Back to the ballot box: UK lawmakers back June 8 election

British Prime Minister Theresa May prepares to greet Ukrainian President Petro Poroshenko in Downing Street on April 19, 2017 in London, UK.

The cut-and-thrust of electoral politics began in right earnest in the House of Commons on Wednesday after a government motion to hold a mid-term election on June 8 was passed by two-thirds majority, setting the stage for new political alignments.

Fifty per cent said they would vote Conservative, 25pc Labour, 11pc Liberal Democrats, 4pc Ukip and 68pc said they would vote the same as they did in the previous election.

BRITISH PRIME Minister Theresa May's decision to hold early elections in June, reversing what had been a firm public position, surely reflects her recognition that Britain's exit from the European Union will be far more complicated and painful than voters were promised when they supported it in a referendum previous year.

Unfortunately, the election will strand numerous 48 percent of voters who opposed and, according to opinion polls, still oppose Brexit.

Calling for a mobilisation of voters to demand clear statements of candidates' positions on Brexit, and particularly whether they would refuse to support an exit that "that substantially diminishes our access to the single market" or a no deal outcome, he added: "We don't know what size majority Mrs May will get".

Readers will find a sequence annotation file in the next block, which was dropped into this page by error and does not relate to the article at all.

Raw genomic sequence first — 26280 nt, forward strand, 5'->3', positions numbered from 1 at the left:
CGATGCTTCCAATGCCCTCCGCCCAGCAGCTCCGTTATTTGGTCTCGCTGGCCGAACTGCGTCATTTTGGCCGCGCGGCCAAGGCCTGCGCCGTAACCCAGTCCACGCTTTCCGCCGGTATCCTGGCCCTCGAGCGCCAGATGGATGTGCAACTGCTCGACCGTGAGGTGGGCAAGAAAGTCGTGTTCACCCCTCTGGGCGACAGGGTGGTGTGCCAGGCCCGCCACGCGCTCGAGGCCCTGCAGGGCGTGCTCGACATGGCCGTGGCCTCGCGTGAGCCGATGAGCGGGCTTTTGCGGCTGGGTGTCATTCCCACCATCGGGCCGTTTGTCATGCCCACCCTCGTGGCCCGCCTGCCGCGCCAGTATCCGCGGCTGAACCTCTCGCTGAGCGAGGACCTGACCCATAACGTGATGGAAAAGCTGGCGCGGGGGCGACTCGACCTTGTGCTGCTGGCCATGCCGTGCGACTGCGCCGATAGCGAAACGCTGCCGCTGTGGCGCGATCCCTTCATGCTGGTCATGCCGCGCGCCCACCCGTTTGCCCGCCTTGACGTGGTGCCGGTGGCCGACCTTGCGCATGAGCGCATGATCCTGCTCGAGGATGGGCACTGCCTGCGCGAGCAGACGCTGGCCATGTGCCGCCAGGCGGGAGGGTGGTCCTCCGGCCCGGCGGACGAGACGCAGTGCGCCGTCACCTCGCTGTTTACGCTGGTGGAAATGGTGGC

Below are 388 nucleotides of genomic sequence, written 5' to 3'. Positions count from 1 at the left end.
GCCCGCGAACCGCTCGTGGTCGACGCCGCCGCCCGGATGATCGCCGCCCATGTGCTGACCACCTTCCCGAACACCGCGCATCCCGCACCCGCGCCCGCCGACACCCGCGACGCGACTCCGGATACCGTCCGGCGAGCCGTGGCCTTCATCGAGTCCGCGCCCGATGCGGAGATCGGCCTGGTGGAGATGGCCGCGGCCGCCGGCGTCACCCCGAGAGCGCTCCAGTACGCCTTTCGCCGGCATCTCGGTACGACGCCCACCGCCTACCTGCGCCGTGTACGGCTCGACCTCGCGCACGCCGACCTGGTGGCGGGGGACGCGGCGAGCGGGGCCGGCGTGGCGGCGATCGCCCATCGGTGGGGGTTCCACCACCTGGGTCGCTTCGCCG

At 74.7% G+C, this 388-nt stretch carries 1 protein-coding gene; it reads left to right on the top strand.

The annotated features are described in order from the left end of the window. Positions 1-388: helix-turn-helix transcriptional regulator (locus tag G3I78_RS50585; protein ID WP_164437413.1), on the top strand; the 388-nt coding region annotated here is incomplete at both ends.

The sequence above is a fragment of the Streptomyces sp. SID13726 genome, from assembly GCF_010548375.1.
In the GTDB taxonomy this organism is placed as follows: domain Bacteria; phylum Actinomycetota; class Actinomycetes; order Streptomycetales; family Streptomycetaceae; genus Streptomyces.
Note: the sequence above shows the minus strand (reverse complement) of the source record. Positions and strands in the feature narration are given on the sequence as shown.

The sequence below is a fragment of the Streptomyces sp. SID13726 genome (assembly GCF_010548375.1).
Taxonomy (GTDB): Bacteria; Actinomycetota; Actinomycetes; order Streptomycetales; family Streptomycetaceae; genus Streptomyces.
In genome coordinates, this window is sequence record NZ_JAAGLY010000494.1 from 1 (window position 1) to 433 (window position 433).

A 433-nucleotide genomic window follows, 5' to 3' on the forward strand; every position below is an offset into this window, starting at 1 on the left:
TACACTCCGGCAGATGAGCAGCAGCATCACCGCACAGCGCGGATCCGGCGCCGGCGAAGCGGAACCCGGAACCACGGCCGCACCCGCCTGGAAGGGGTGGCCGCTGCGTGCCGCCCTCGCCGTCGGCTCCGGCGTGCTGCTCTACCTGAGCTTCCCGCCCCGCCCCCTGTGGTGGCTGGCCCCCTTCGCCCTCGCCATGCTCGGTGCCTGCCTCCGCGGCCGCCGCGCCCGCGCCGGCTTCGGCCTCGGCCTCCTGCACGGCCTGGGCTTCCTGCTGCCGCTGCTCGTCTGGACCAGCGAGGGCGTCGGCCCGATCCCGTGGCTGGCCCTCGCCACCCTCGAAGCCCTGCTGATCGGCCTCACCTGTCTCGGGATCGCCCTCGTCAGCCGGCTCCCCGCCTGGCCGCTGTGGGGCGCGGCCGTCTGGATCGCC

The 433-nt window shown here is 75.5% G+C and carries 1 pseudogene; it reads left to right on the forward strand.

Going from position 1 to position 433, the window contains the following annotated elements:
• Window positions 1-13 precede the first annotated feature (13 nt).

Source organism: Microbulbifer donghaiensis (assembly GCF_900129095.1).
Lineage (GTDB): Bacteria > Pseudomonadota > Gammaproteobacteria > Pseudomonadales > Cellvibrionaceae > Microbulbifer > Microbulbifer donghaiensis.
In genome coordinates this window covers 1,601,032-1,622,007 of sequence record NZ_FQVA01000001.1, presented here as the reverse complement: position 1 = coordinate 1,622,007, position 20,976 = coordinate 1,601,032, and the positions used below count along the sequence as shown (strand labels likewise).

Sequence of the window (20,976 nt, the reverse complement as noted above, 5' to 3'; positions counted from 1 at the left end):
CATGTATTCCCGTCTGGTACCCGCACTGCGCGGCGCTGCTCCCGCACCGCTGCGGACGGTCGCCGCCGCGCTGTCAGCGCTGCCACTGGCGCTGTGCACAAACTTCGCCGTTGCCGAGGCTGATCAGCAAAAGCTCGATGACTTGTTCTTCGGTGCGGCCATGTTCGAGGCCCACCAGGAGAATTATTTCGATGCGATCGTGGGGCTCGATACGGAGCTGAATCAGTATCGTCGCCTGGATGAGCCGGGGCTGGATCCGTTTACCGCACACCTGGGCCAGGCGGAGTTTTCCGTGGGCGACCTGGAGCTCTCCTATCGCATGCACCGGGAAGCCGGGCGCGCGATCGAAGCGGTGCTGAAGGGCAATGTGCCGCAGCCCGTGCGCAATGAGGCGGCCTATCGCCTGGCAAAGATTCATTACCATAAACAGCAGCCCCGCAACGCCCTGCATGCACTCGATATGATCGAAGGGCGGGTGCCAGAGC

"Throughout the next seven weeks the NFU will ensure that all parties fully understand and engage with the food and farming community on the issues facing the sector both now and post-Brexit".

"Now Theresa May feels she wants a general election and she bypasses it".

Antonio Tajani said all 27 other countries in the European Union would be in favour if a new government made a decision to reverse the Article 50 process following the June 8 election.

An early ballot, which May wants to hold June 8, will give the prime minister - or her replacement - more time to implement Brexit before another election.

Under the old timetable Britain would have left the European Union in 2019 and would have faced a new general election in 2020.

Brexit negotiations will start as planned in June, after Britons vote in a snap general election, the European Union said on Wednesday.

The Prime Minister said the election was called to give the Prime Minister a greater mandate to secure a Brexit deal.

Legal questions remain over whether Article 50 is irrevocable, but Mr Tajani said a political solution could be reached.

The Prime Minister brought the vote forward from May 2020 to bring unity and stability to Westminster ahead of Brexit.

An early election would, therefore, be the fourth big vote in four years after the general election of 2015.

With Scottish Nationalists pressing for a second independence referendum, Martin said, "the mad, bad, and risky should be a particular target of a save Britain campaign".

United Kingdom network ITV has already pledged to hold an election debate, with or without the current prime minister.

But May, who had repeatedly ruled out the possibility of an early election, has faced criticism for the sudden reversal.

  • Zachary Reyes